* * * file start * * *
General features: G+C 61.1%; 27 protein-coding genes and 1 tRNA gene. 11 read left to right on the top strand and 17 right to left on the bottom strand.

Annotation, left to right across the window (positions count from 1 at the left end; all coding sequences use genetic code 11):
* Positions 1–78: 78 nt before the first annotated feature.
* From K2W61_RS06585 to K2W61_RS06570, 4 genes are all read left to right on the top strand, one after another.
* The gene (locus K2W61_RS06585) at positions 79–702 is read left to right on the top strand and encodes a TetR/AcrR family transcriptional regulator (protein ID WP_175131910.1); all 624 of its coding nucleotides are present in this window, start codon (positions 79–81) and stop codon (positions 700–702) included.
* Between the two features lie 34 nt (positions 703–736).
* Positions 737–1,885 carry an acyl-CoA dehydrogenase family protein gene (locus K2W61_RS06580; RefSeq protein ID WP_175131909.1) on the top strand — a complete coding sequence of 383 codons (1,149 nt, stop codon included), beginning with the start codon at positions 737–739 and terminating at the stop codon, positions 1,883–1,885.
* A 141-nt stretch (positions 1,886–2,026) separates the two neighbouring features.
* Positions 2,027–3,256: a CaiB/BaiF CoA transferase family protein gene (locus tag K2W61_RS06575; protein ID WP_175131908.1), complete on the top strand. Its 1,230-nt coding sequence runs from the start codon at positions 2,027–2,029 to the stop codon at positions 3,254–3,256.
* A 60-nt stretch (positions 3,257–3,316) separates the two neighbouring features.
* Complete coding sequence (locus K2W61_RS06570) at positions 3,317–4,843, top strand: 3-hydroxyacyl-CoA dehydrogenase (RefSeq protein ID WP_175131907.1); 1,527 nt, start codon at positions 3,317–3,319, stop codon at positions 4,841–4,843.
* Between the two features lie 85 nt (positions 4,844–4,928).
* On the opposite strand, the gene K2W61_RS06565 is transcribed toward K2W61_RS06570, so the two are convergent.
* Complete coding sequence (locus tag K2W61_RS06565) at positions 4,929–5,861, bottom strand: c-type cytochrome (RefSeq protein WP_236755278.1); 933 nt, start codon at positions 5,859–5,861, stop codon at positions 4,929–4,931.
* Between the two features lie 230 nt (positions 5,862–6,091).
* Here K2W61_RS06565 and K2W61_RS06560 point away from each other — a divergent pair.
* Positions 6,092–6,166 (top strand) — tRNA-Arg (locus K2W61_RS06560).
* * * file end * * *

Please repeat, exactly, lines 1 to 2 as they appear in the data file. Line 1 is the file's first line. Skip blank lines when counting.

General features: G+C 61.1%; 27 protein-coding genes and 1 tRNA gene. 11 read left to right on the top strand and 17 right to left on the bottom strand.

Annotation, left to right across the window (positions count from 1 at the left end; all coding sequences use genetic code 11):